Archive for November, 2011

Elusive Monkey Smiles

Getting a good photograph of the Little Monkey beaming one of his face-splitting smiles is a task akin to capturing a yeti’s likeness. Partly this is because Mrs. Monkeyshines and I are prone to parental cooing, which renders one somewhat helpless (as the appearance of a mythical man-beast might do, albeit for different reasons). But assuming one has the presence of mind to grab the camera, there’s a chance that in doing so, the Little Monkey’s attention will be diverted from the source of the amusement, killing the moment. If the Softly, Softly, Catchee Monkey technique for camera-getting is successfully applied, one then has to do similar in lining up the photo – if he clocks the camera, he’s liable to switch from smiling to stony-faced interest.

"Who do you think you're pointing that thing at?"

I tend to eschew flash photography, as a rule, as I find it washes out pictures and destroys colour (us English are already pallid enough); in any case, if there’s one thing sure to startle a baby, it’s a bright flashing light. My camera is sufficiently smart to alter the exposure, shutter speed etc. in imperfect light, but this exacerbates the last major obstacle, which is that a baby’s mirth is often a whole-body experience. Smiles can be accompanied by a giddily bobbing head and flailing limbs, and although it is, of course, wonderful to see such unrestrained glee, it makes for a blurry picture.

Blurry LOLs

But we have, on average, 3.8 photographs for each day of the Little Monkey’s life – so eventually, probability kicks in, and that elusive yeti of a smile is committed to film (well, pixels), in addition to blissfully saccharine memories of Mrs. Monkeyshines and I. Marvellous. Even if he does look a bit like a ventriloquist’s dummy.

A rosy-cheeked cherub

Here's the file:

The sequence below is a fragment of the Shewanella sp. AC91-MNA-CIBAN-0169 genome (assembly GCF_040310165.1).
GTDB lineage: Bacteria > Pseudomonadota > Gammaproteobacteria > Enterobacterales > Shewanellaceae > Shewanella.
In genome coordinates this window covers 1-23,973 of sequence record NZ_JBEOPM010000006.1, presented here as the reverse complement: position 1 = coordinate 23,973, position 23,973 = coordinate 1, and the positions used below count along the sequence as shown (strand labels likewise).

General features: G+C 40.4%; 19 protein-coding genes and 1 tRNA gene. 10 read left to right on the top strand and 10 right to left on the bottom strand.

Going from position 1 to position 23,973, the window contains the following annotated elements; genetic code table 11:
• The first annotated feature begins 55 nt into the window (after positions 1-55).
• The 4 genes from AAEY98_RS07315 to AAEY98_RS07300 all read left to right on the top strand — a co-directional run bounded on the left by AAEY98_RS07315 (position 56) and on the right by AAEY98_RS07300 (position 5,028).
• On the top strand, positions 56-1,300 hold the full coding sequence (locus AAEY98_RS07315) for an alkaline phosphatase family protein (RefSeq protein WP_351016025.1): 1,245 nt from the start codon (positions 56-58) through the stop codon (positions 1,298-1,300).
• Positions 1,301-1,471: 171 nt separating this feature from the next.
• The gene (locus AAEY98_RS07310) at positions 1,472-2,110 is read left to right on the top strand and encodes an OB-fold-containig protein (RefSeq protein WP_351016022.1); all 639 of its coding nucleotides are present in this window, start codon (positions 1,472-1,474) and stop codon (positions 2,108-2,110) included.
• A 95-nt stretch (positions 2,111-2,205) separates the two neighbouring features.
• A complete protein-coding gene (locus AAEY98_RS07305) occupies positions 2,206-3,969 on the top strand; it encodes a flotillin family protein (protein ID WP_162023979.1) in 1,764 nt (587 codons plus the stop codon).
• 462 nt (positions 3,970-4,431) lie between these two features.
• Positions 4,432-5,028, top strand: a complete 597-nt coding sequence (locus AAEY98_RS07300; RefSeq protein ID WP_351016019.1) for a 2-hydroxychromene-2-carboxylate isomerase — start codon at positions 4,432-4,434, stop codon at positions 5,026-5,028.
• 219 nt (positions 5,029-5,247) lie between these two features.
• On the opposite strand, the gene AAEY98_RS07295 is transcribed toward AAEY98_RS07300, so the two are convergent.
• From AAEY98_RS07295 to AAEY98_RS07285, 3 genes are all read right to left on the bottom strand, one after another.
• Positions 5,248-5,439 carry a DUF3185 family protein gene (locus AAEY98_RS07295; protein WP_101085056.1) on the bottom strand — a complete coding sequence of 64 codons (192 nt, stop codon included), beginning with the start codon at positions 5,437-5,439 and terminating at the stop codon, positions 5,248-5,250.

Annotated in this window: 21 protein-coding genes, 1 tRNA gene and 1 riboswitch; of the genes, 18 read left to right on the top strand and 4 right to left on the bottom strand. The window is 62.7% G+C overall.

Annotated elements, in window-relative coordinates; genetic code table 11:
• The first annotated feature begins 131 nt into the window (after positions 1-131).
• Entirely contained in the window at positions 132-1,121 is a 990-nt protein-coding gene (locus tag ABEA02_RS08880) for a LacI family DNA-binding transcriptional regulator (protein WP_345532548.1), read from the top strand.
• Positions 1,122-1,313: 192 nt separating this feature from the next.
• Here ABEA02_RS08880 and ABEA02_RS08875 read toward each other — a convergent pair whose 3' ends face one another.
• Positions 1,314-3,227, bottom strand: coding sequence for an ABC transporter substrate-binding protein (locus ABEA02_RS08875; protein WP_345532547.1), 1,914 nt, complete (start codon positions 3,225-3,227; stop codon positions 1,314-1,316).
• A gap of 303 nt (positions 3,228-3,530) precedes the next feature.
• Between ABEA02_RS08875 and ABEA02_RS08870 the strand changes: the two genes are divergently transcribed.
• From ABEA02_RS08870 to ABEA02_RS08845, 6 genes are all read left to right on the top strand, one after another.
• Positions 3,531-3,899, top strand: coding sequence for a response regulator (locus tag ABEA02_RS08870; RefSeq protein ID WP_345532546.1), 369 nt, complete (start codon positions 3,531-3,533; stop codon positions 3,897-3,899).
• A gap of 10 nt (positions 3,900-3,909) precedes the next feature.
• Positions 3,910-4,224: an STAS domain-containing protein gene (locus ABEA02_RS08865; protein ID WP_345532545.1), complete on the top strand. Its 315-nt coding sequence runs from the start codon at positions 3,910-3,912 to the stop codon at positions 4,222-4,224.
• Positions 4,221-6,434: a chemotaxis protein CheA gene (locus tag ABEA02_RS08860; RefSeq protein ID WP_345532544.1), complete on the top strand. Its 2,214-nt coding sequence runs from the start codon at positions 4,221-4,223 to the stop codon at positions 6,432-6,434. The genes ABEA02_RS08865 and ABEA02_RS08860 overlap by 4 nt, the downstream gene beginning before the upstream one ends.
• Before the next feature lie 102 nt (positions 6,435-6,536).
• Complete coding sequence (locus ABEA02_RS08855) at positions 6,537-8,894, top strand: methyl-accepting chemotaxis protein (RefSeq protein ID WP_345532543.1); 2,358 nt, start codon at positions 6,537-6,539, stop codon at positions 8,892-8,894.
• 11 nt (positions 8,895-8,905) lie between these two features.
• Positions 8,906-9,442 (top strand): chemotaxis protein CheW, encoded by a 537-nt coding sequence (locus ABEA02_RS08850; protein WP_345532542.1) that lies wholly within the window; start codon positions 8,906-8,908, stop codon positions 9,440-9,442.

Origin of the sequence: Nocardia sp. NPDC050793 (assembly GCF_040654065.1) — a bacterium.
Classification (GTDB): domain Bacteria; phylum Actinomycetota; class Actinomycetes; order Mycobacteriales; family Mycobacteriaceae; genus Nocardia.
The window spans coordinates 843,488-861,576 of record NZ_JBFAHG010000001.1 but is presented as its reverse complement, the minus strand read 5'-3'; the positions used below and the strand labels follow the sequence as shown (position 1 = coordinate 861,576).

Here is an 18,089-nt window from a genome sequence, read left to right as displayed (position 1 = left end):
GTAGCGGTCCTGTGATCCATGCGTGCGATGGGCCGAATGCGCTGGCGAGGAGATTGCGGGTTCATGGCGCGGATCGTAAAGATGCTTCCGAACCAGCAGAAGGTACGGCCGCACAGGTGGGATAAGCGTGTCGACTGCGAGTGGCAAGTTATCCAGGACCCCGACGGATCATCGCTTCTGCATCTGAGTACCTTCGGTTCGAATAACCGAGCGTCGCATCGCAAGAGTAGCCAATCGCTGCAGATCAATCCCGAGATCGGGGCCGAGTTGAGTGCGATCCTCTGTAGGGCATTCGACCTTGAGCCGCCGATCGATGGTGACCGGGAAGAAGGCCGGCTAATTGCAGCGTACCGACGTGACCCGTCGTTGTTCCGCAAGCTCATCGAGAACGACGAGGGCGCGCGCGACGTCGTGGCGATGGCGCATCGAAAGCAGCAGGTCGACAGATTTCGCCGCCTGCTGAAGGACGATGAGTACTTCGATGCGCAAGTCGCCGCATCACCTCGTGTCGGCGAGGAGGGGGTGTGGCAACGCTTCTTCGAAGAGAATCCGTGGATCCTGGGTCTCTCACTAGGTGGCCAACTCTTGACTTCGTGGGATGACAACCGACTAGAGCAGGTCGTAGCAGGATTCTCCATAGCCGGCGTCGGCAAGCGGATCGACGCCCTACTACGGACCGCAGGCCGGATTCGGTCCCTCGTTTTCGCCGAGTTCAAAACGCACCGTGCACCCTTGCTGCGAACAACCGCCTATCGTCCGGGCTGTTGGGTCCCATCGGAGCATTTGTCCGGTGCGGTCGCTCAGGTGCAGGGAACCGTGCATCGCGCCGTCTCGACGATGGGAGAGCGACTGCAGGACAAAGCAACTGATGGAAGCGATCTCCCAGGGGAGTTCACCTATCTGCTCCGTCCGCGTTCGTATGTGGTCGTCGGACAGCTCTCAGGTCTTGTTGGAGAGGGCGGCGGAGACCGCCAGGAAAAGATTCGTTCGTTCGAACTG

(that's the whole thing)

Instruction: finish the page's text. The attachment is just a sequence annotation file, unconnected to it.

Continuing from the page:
And finally, a pictorial aside, contrasting the abominable snowman with the adorable Little Monkey.

Adorable Monkey

Abominable Snowman

Monkey Chuckles

The Little Monkey has recently moved on from only laughing in response to physical stimuli, to laughing at sights and sounds. Last week Mrs. Monkeyshines saying “Sick-on-your-face” was the funniest thing in all creation. Here, the rattling of a fork in a bowl is enough to elicit pleasingly full-throated chuckles, alternating with his pensive look (top lip jutting out, wide eyes, and thrashing arms), as he tries to work out what the hell’s going on.

The Rascally Noble*

Sometimes I have something mildly diverting to say about the Little Monkey’s development. Sometimes I just have a picture of the boy that’s too charming not to show off to the world…

The Rascally Noble

* There’s a prize** for the first person to solve this anagram. Answers on a postcard, or the back of a stuck-down envelope, to the usual address.

** There is no prize.

The Comedy Stylings of the Little Monkey

The Little Monkey amuses himself, and us, by blowing raspberries and waving his bum in the air. The boy’s clearly a comedic genius; people have built careers on weaker material than this.

Twinkle, Twinkle,…

I tend not to re-read books, largely because I extend my library at a faster rate than I read, so I’m slowly accumulating an ever-increasing number of unread books. But sometimes it’s nice to revisit an old favourite, either to find that while the text has remained constant, the reader has changed sufficiently to discover new facets to the story, or just to relish some well-written prose that has been deployed to good effect.

After the enjoyable challenge of War and Peace, I thought I’d treat myself to a re-reading of Dune, by Frank Herbert, which I first read when I was a teenager. I’ve re-read it several times since, so it was more a case of sitting back and enjoying the quality of the writing and the scope and depth of Herbert’s imagination, rather than a delving for new meanings. But it was interesting to read it having (relatively) recently tackled the first three Foundation books, by Isaac Asimov. As implausible as it seems in a world where we can’t even manage to feed all of the people, I do hope that these spectacular visions of our species sprawled across the stars are more prescient than wishful. Although I do worry that if it happens in my lifetime, my exploration of distant worlds might hinder me from reading all those books that I’ve got…